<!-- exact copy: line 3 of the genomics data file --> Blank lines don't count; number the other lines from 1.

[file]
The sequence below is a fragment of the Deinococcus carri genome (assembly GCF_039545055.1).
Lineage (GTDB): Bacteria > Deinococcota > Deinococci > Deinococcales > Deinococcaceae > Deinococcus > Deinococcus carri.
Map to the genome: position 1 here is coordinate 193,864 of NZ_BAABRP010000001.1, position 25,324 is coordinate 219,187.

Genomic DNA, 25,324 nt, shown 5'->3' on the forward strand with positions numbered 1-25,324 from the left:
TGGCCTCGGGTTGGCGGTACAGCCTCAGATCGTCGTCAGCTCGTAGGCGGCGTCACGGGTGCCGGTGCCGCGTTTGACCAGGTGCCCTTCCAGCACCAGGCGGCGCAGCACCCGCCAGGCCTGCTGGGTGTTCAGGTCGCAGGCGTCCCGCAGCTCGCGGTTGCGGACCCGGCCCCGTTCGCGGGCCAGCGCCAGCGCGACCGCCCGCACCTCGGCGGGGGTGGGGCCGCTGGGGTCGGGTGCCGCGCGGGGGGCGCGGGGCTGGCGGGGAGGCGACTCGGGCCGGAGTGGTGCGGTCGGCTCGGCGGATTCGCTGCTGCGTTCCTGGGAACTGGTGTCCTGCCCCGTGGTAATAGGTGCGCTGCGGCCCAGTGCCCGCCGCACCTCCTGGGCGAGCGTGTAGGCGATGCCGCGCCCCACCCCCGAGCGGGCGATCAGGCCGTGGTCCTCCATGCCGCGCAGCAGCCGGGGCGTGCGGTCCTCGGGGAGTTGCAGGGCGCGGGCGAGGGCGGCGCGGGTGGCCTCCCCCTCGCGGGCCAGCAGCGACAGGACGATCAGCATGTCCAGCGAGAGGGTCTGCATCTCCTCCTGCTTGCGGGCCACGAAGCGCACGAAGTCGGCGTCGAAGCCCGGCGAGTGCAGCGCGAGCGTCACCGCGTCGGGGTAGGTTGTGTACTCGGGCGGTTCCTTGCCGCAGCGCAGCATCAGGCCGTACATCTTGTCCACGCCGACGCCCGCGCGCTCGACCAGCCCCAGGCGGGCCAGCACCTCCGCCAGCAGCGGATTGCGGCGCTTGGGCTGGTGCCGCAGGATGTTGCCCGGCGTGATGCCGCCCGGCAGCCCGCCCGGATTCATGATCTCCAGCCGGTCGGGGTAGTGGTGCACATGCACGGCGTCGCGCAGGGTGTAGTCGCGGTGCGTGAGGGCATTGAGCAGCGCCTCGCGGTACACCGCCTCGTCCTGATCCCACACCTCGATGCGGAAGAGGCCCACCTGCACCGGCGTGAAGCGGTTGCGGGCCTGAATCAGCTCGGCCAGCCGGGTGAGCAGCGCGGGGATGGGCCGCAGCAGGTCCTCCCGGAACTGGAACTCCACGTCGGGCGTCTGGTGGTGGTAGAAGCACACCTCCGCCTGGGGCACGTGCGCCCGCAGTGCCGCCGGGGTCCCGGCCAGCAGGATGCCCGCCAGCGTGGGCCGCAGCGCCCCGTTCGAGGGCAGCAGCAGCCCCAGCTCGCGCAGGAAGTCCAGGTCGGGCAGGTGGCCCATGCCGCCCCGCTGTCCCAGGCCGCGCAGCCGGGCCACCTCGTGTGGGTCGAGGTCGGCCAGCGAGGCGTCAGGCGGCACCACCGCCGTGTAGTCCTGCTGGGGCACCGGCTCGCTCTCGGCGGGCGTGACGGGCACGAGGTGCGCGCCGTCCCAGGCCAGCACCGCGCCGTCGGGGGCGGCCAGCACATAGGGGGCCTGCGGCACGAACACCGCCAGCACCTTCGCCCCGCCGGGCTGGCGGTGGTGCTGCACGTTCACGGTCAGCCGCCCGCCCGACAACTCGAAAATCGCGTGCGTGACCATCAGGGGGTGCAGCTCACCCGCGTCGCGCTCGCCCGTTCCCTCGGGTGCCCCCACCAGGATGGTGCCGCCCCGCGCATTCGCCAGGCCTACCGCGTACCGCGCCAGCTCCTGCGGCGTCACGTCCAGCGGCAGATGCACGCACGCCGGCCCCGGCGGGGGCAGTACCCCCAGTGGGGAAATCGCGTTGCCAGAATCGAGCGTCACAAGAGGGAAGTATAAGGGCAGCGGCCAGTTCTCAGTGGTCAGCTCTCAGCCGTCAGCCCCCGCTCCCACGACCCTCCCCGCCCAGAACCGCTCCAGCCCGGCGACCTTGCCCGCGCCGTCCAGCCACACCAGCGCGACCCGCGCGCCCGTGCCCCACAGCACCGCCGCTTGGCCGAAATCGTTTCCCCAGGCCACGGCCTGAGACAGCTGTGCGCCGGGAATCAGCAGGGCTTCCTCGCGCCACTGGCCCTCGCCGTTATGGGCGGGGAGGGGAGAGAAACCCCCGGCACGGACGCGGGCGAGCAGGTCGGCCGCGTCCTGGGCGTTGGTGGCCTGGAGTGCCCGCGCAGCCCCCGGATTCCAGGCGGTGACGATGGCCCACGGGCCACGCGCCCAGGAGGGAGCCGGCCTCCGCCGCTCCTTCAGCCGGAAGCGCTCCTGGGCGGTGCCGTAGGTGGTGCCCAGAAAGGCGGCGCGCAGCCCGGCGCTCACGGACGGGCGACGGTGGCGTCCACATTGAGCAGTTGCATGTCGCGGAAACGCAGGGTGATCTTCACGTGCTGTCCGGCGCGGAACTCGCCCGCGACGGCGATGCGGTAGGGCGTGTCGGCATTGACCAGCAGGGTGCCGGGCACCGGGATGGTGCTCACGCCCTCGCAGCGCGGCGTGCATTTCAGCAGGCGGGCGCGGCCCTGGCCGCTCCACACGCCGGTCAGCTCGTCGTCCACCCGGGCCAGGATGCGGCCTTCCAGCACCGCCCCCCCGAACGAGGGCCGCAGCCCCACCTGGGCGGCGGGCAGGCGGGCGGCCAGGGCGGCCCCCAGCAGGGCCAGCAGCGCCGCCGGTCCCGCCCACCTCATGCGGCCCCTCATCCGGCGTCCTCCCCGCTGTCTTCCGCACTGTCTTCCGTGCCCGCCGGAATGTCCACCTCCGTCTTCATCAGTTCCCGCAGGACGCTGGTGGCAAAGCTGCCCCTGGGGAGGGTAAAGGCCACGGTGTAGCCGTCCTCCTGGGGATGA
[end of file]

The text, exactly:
Map to the genome: position 1 here is coordinate 193,864 of NZ_BAABRP010000001.1, position 25,324 is coordinate 219,187.